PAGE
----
We didn't have a wringer washer, but it didn't seem odd at all to me because my best friend Patsy, had one.  I was always fascinated to watch her mom put clothes through the wringer and fearful due to her dire warnings that we must not ever touch it lest our hands and arms get crushed. 

We didn't do the grocery shopping at the age of 12 but we were allowed to go with Mom shopping, taking turns weekly.  It was a treat to get to go and one of my favorite things to do. ancient is this advice? 
We have a whole new food chart these days.

Nice to see Dad as the chef in this early book.  My dad also cooked a mean breakfast for us often on Sunday mornings.  

The premise of the book was that during the two week hospital stay Nancy would need to keep house for her dad and she was being taught the fine art of housekeeping while waiting for the impending birth.  Baby care would be a big help later so that was included.    

It was a fine book and Nancy Keeps House is a book that was very helpful to me.  I was able to quote passages to myself of the book, but never did I prop a poem and memorize it while doing dishes.  I had  sisters and we did dishes two at at time. We sang together, alternating lines:

Yackety Yak
On the telephone all the time
What a heck of a life
When you got a wife
on the T-E-L-L

This is quite the indulgent post!  Thanks to all who read it through!  Please leave a comment if you read Nancy Keeps House by Helene Laird.
It would make my day!

Linking up to:
Time Travel Thursday 
Vintage Thingie Thursday


Patty said…
Thank you Jeanne for sharing the pictures and this blog about Nancy Keeps House!!! I have thouht of the book over the years, too, as I cleaned up! Especially making the beds with "hospital" corners, I always thought of her! And it is so neat to hear about the "real" nancy who was a step-child. I always wondered about a 12 year old who never had to do any housework until her mom had a baby!! That was not our experience, was it!!
Unknown said…
Actually, jeanne, we did have a wringer washer....I remember it when we moved to Joyce drive. Thanks for the memories! I too, loved it when I had my turn to go shopping with Mom...It was a simpler time...I love you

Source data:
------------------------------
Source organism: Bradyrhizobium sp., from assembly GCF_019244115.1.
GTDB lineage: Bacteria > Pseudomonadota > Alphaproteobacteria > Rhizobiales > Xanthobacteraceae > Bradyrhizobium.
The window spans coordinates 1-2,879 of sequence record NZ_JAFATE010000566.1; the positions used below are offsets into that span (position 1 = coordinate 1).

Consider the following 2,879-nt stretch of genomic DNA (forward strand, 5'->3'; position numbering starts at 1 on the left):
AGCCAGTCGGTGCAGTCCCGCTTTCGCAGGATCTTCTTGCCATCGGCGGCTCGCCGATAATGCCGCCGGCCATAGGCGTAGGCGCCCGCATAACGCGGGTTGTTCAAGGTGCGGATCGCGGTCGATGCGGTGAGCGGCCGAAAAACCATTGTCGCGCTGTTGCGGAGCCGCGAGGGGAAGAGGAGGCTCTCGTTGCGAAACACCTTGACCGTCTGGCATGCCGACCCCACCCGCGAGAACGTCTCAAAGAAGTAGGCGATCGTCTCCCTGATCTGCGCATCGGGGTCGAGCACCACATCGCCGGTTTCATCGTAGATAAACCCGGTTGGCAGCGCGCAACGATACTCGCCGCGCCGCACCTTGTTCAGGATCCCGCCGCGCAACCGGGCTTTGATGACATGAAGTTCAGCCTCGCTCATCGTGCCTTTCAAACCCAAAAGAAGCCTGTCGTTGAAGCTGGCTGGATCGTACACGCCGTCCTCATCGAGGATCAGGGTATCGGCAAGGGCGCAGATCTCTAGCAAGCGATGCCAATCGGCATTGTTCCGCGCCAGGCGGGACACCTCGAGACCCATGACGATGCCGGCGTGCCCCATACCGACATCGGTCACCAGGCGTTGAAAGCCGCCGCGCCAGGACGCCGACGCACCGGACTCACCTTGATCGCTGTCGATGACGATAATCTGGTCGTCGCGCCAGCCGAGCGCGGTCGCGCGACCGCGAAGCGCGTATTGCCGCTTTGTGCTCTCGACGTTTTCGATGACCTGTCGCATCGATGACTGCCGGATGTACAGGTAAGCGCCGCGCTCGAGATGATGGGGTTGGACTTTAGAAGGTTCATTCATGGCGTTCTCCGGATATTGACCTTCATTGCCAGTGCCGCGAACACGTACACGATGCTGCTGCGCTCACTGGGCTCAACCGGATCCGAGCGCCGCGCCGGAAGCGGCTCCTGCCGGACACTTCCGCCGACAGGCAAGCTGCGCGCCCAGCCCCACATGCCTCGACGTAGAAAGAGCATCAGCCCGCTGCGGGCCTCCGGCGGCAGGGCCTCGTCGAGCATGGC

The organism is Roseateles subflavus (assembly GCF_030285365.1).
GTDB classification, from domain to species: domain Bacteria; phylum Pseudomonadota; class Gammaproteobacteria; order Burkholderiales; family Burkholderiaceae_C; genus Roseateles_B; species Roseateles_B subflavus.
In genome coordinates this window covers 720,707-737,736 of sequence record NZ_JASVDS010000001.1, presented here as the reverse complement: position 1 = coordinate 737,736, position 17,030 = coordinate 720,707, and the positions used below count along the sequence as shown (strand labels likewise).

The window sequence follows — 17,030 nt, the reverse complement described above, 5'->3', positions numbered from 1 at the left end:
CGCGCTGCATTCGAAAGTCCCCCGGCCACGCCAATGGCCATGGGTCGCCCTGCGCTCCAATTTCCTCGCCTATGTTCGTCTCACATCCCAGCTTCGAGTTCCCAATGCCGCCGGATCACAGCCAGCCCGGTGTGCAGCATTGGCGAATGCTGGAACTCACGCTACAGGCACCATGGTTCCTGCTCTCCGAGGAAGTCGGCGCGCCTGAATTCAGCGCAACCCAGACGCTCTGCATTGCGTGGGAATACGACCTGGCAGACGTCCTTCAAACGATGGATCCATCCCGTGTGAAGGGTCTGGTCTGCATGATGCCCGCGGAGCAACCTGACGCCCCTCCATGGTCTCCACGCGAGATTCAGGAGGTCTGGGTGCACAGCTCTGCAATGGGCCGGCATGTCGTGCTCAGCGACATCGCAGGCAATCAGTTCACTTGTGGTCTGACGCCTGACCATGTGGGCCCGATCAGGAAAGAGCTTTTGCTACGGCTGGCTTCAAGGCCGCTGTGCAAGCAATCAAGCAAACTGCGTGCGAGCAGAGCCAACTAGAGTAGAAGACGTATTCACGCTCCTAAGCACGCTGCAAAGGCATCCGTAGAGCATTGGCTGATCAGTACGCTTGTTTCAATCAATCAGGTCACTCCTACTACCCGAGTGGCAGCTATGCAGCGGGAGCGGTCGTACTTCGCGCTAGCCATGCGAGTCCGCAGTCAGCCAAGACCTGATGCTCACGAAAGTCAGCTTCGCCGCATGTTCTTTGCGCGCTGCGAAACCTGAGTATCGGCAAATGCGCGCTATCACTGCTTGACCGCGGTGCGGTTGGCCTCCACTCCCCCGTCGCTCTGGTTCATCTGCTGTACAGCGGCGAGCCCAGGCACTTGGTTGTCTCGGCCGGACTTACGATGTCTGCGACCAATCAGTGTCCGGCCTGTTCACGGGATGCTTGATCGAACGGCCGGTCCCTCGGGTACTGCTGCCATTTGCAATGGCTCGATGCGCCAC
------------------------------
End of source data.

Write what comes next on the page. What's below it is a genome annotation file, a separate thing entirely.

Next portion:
i am not familiar with this book jeanne but it does have amusing illustrations. i love that pic where daddy cooks too because my dad was an excellent chef and did most of the cooking at home (apart from having a full time job). i like the ancient food chart too!
I did read all the way through, and find it so quaint the difference to the way things are now.
Don't you just miss June Cleaver and Harriet Nelson???
Thanks for the memories,
LV said…
Enjoyed visiting and learning about this little book. I love to read and always have. Do not recall having read this one tho.
Michelle said…
I'd love to get my hands on a copy of that book -- I could learn how to use that wringer washer hubby just bought me. (Supposed to be for decor, but it works, so I want to figure it out just because I've got it!)

How long does it take to hit the point where you can do dishes without thinking about them? You'd think after six years of hand washing dishes for a big family I'd be getting there....
Jeannie Marie said…
I'm sending the instructions from the book to you via email, Michelle.
lavender garden said…
thank you for posting this. I would love to get a copy of the book- I have tried online but nothing seems to be available. do you have any suggestions? is there an address where I could contact the stepdaughter? Thanks so much.
Jeannie Marie said…
The stepdaughter, Nancy, posts reviews on so you might try to contact her that way or through the publisher. I have seen the book crop up fairly frequently on eBay. If you send me your email address I can contact you if I run across a copy.